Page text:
We don't want multiple Launchpads, but that doesn't mean the code has to be proprietary, and that doesn't mean that Canonical is the best entity within the free software community to be its steward. Any licensing model that prevents the proliferation of Launchpad servers also prevents the free software community from taking back control of the Launchpad if/when Canonical misbehaves or stops running the server. We should all be able to contribute to the development of Launchpad as a free software project. This is one of those situations where we just need to agree on an entity to steward the production server and agree on a replacement steward if the need should arise. The FSF would be a reasonable choice.

right now we have the luxury of having plenty of funding and a long-term mandate to change the economics of the software industry in a profound, philanthropic and commercial way.

This is why, despite its flaws compared to some other distributions, I support the Ubuntu Project and hope that Canonical will become a great success. They represent, from a philosophical standpoint, the best thing to happen to the free software community since Debian was founded. They really want to change the software industry the right way, on our own terms, not like that other Linux vendor whose intentions scare the crap out of us.

next week you will see two big announcements, one of which will probably dominate the media, but both are really nice steps towards sustainability for the project.

I can only speculate that Jonathan Schwartz knows all about the bigger one. I correctly guessed what they had in mind when hiring Ian Murdock, so let's see if I'm on target as to the timeline and the distribution partner.

Edited 2007-04-26 07:52

Reply Score: 5

RE: comments
by yak8998 on Thu 26th Apr 2007 12:34 UTC in reply to "comments"
yak8998 Member since:
2006-07-28

I've really never understood his comments regarding launchpad - they all sound like BS to me. This time it didn't even make much sense with regards to the "multiple solutions." Anyone clarify what he means?

Reply Score: 2

RE[2]: comments
by butters on Thu 26th Apr 2007 13:11 UTC in reply to "RE: comments"
butters Member since:
2005-07-08

Launchpad is intended to consolidate bugs from many free software projects into one shared tracker so that projects can collaborate on bugs that affect multiple projects. If there's one Launchpad server in the entire universe, then projects either use it or they don't. If there's more than one, then they compete for projects, and the data might not be easily shared between projects that use different Launchpads.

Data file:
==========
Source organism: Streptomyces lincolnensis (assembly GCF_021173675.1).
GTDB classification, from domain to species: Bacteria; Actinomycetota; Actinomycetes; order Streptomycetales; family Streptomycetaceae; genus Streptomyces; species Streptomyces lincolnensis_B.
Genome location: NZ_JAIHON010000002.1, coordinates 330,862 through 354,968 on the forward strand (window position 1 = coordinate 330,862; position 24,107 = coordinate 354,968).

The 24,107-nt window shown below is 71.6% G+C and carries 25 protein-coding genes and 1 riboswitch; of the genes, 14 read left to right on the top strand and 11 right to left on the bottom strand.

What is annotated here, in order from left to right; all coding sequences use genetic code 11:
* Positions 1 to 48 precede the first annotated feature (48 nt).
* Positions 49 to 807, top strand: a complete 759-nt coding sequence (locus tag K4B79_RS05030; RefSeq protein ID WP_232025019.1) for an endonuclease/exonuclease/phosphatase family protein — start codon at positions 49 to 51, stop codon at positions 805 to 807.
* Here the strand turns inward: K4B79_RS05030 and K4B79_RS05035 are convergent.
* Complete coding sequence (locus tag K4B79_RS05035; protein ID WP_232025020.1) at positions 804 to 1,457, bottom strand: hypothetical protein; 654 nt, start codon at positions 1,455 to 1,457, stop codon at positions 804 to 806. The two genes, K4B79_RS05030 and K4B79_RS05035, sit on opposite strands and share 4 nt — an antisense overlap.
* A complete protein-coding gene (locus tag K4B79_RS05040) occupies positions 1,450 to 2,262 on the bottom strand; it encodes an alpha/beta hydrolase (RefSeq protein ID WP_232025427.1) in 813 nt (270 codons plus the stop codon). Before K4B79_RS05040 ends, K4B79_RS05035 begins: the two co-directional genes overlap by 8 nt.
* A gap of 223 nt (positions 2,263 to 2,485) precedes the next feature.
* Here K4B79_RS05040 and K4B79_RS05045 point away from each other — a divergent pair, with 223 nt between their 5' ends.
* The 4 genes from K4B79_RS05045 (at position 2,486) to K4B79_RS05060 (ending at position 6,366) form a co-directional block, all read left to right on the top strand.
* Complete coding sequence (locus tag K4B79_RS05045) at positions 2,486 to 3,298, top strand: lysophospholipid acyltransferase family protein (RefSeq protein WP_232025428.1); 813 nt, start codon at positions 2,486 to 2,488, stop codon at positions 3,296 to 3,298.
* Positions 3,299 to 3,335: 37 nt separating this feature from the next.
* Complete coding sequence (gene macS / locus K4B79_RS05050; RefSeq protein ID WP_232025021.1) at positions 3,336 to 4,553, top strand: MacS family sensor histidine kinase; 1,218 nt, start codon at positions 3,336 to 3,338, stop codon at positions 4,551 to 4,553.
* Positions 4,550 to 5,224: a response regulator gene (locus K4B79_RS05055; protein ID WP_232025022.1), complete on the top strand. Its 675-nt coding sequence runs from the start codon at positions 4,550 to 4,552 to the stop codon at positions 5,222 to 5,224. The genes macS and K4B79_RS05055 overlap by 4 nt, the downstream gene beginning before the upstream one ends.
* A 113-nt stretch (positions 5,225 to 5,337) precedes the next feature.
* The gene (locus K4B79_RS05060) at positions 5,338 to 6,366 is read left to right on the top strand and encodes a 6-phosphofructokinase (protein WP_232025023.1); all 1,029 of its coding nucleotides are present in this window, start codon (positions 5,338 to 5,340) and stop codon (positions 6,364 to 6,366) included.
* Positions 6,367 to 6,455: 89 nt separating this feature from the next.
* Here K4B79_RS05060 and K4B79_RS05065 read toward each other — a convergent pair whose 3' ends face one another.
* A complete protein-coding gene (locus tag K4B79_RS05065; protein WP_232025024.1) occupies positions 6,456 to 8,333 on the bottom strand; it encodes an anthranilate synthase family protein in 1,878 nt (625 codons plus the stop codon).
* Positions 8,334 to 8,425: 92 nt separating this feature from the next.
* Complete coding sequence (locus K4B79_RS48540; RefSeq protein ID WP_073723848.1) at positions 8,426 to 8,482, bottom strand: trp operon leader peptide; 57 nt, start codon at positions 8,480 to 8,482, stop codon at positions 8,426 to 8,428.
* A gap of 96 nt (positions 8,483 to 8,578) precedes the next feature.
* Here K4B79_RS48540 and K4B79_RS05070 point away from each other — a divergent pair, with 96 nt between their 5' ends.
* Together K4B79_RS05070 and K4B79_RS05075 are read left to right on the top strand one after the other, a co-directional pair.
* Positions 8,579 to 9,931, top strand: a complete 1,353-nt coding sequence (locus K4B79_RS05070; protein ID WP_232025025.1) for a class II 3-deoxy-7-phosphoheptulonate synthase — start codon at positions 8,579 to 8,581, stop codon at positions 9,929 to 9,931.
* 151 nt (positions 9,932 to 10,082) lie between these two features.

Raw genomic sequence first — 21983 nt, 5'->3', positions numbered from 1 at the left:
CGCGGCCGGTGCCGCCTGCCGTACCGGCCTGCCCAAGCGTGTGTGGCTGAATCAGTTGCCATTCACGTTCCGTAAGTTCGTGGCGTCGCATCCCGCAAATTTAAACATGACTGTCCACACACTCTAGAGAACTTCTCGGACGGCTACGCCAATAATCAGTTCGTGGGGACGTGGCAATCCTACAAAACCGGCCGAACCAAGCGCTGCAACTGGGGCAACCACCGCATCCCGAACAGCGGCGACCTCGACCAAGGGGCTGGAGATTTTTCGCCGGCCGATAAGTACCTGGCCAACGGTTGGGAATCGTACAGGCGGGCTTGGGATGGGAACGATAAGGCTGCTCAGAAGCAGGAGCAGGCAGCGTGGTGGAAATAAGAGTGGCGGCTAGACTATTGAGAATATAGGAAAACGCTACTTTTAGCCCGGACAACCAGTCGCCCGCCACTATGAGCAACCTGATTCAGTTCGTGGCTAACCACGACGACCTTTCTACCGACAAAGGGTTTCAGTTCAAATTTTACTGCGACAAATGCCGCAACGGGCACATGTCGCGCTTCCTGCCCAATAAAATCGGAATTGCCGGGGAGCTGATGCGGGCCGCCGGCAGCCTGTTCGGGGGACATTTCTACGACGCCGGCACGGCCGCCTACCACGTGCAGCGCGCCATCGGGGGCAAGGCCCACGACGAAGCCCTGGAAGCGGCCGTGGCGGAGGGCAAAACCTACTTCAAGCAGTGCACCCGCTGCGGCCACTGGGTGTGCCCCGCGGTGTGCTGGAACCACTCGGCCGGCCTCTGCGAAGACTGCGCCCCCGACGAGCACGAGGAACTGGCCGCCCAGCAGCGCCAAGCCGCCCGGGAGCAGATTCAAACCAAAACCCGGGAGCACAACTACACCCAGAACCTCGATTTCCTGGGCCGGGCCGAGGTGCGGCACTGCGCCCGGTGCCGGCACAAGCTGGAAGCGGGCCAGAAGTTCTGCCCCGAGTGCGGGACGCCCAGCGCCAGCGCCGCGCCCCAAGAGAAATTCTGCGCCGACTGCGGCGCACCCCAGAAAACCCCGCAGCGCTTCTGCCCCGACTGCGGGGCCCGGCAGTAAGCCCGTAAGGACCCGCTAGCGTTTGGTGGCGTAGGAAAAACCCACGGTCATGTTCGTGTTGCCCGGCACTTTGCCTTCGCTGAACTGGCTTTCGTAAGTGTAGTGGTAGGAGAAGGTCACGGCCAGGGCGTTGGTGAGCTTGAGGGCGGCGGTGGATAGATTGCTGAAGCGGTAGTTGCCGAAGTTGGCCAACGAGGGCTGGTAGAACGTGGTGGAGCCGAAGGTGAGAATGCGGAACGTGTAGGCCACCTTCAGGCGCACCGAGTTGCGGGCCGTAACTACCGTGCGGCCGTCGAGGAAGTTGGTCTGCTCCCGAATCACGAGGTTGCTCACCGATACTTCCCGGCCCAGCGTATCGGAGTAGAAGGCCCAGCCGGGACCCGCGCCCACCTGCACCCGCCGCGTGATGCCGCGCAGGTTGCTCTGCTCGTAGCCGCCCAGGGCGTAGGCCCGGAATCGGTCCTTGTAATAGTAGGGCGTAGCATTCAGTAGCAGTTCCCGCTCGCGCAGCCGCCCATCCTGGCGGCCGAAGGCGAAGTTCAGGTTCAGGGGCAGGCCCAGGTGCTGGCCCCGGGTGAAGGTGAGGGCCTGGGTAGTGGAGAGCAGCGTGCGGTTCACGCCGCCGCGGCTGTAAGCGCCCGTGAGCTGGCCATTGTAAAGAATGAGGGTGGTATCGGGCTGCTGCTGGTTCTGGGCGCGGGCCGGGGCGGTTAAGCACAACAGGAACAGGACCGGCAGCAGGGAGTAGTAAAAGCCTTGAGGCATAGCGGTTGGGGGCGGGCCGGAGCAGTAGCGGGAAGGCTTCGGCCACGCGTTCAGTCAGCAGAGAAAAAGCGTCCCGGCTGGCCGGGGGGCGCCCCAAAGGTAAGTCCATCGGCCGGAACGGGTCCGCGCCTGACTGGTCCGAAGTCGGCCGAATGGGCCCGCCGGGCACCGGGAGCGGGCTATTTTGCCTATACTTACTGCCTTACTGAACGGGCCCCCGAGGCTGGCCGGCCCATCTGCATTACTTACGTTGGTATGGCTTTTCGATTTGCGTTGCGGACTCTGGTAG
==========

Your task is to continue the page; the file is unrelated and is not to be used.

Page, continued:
Canonical wants to run the world's one and only Launchpad. We only want one Launchpad, but eventually someone is going to come up with a better Launchpad and projects are going to want to switch. Making Launchpad proprietary won't prevent competition in the cross-project issue tracker space. It will just slow down innovation, and the eventual competitors will be less interoperable with Launchpad than if they were derivative works.

Reply Score: 2

The DRM posting is very interesting.
by TBPrince on Thu 26th Apr 2007 10:25 UTC
TBPrince
Member since:
2005-07-06

It might be off-topic maybe, but be sure to read Shuttleworth's analysis on DRM status. He's been very clever AND very objective in that and it's much different than usual Linux community rants about that.

For the first time I read someone connected to open-source be objective about DRM in stating that DRM is not a problem and question is not wether to support DRMs or not but they business model around it.

It is very interesting that he never mentions any OS and its support because he clearly agrees that OS support IS NOT the real problem. Good reading.

Reply Score: 2

Oliver Member since:
2006-07-15

>AND very objective

Business man Vs community. You should think about the latter and the damage DRM does to culture!

Reply Score: 1

TBPrince Member since:
2005-07-06

I suggest that you read that article.

DRM damaging culture? Blame authors, not distributors. No-one is forcing your favourite author to distribute using DRM. He could just distribute in other ways. Of course, if he/she wants good money, he will bow to distributors but yet he/she's the one to blame. That's the part so-called community refuses to accept.

Shuttleworth's analysis is very clever since he warns distributors that they're the weak ring in this chain. Authors will survive, customers will survive as well, but if someone finds a better business model, distributors will be kicked out of their business. Seems ODD to say that but to a better analysis, that's what's happening.

P.S. If your favourite author was really interested in "culture", he would give you his work to you. Beware of blaming the wrong ring in the chain, though majors ARE bad, greedy and so on.

Reply Score: 2

chemical_scum Member since:
2005-11-02

P.S. If your favourite author was really interested in "culture", he would give you his work to you. Beware of blaming the wrong ring in the chain, though majors ARE bad, greedy and so on.

Like my favorite SF author Cory Doctorow who is also a convert to Ubuntu from OSX.

Reply Score: 2

l3v1 Member since:
2005-07-06